Why is this happening? As one CNN article aptly stated, "the fear wall broke."

I've been waiting to comment on this, despite its importance, because, frankly...I'm overwhelmed; it's all happening so fast, and on such a vast scale, with so many repercussions that I don't know where to begin. The fact that this is happening in the historical setting of the Babylonian tale makes it that much grander. (I do find the Facebook connection interesting, considering that in the original tale, the downfall was brought about by differing tongues, whereas the social networking revolution is speeding up communication.) The fact that some of the dictator's own soldiers are defecting, refusing to fire upon the protesters, is also relevant to Babylonian theme of "one man's hero is another man's enemy."

I do have my concerns, of course, that without a solid philosophical basis, the freedom being fought for will give way to the "mob rule" which differentiates democracy from our original republic. (Contrast the American Revolution with the bloody French Revolution.) Who the hell knows what will replace these dictators? The Caliphate? The Muslim Brotherhood? Lady Gaga?

Still, I have to admire the heroic courage and willingness of the protesters to put their very lives on the line. Ultimately, I am heartened at the prospect that the centralized Babylonian dictatorships and their attempts to unite all under their heel are falling under the united banner of freedom. The fear wall has, indeed, broke.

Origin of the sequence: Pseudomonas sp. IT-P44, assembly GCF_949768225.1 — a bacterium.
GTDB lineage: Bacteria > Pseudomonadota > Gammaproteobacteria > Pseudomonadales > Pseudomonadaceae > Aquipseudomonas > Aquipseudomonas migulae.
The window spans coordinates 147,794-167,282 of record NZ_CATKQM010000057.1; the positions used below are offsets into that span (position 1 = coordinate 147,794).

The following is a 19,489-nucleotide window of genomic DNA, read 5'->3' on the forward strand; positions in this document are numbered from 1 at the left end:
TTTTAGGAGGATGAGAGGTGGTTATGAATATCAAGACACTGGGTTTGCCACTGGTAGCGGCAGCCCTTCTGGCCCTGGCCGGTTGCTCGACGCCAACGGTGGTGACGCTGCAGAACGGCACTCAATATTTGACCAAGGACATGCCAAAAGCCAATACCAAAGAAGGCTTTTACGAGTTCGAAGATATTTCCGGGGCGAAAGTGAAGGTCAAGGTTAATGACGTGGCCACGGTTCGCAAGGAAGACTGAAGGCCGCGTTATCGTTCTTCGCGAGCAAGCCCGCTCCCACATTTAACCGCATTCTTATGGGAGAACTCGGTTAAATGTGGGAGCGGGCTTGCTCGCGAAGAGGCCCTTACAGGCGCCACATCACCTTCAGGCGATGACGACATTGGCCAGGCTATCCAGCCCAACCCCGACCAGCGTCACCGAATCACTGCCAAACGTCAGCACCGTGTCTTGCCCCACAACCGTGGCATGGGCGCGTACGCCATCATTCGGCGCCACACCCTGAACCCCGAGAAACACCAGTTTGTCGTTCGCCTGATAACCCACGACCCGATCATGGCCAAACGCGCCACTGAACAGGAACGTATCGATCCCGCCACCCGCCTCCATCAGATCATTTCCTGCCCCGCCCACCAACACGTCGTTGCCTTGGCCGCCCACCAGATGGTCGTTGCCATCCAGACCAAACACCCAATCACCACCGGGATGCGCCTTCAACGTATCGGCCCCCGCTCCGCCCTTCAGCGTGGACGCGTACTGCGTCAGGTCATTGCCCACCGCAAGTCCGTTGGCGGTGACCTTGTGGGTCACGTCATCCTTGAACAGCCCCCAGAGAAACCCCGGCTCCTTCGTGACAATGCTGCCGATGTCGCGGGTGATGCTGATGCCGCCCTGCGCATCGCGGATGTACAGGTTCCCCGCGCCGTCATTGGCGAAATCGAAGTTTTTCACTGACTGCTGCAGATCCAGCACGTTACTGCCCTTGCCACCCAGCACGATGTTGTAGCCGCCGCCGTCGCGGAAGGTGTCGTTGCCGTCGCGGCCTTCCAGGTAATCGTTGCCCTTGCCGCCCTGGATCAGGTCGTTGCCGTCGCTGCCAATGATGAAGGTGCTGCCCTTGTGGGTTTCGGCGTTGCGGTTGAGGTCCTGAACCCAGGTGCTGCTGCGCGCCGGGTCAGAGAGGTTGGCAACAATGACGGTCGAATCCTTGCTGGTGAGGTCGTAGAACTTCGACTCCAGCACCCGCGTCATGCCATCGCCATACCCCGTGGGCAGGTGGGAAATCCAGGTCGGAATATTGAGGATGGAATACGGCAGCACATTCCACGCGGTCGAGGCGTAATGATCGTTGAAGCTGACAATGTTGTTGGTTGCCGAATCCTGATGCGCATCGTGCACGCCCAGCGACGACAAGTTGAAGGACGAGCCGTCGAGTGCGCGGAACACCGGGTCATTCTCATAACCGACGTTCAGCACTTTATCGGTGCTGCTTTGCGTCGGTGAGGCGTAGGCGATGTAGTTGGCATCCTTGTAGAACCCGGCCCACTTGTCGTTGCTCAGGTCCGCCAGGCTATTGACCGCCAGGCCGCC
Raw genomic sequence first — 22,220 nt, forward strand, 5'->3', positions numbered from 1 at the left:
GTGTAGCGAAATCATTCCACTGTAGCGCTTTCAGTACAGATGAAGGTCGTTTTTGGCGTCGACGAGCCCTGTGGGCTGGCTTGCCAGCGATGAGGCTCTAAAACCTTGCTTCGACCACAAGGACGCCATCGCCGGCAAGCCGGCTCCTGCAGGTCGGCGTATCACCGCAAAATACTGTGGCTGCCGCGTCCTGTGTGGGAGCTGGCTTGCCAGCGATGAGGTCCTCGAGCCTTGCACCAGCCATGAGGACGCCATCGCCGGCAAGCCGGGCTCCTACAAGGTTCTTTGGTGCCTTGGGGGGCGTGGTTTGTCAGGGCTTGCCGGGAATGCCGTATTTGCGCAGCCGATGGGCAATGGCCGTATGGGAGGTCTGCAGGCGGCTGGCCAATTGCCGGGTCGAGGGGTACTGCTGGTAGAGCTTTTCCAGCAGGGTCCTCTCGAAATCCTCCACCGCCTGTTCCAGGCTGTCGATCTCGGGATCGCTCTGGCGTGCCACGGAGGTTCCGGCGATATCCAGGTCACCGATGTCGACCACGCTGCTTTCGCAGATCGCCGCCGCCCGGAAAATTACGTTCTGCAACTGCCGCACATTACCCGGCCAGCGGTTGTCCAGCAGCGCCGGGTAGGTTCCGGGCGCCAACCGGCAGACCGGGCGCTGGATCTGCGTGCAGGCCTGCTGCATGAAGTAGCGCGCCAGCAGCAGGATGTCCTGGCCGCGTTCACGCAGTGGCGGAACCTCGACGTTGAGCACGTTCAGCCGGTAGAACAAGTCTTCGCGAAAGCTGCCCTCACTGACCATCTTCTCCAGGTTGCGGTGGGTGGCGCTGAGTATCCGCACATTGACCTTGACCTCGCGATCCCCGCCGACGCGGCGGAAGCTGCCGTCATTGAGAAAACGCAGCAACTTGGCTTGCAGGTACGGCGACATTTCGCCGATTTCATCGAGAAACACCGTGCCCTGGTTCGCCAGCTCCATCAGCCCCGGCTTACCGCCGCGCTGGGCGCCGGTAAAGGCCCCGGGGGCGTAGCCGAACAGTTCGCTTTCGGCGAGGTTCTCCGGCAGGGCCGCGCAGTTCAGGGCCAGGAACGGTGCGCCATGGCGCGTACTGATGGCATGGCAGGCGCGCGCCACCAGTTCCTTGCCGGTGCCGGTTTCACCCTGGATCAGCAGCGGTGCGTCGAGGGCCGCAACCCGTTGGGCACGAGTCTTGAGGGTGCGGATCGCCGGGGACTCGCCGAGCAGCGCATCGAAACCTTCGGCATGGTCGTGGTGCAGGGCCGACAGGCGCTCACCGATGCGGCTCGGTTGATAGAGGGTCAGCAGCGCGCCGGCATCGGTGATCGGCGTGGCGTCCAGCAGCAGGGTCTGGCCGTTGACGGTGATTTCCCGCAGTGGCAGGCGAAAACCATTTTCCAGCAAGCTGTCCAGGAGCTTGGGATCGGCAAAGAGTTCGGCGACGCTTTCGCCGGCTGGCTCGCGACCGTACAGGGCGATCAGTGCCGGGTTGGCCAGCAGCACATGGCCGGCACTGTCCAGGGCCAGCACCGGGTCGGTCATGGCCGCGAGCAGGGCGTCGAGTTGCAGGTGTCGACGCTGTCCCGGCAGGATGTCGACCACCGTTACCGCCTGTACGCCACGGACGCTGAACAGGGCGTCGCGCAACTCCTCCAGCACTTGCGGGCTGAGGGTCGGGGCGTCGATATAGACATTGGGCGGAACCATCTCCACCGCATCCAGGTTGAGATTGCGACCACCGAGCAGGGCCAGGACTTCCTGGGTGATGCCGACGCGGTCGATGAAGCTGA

May it never be rebuilt.

Monday, February 14, 2011

Superhero Babylon Presents: THE SILENT AGE

The Silent Age is a companion piece to A Show Of Hands: A Cautionary Tale of Heroes in Exile. Whereas A Show of Hands was a future-take on the cynicism towards heroism via the Marvel Universe, The Silent Age is a retro parody of the over-reliance and "god-like" worship of DC's "strange visitor from another planet." (A theme addressed in Elliot S. Maggin's "Must There Be A Superman?" story (also the impetus for Kingdom Come.)




The basis for this story has been in my head for at least ten years now, inspired by my initial encounter with Ayn Rand's Atlas Shrugged, which got me thinking: "what if Superman went on strike?" Though seemingly simple, illustrated in the spirit of Siegel and Shuster's "Golden Age" Superman, there are a few compressed ideas within The Silent Age that challenge the innocence of that era. But, in the spirit of the theme of Superhero Babylon (that heroism is spoken in many divisive tongues), rather than explain them all, I'm presenting it as a "Rorschach test," so to speak. What the reader takes away from it will depend on their own viewpoints of heroism, philosophy, religion, etc...



And now...The Silent Age. (Click on thumbnails for larger images. Also available in pdf form.)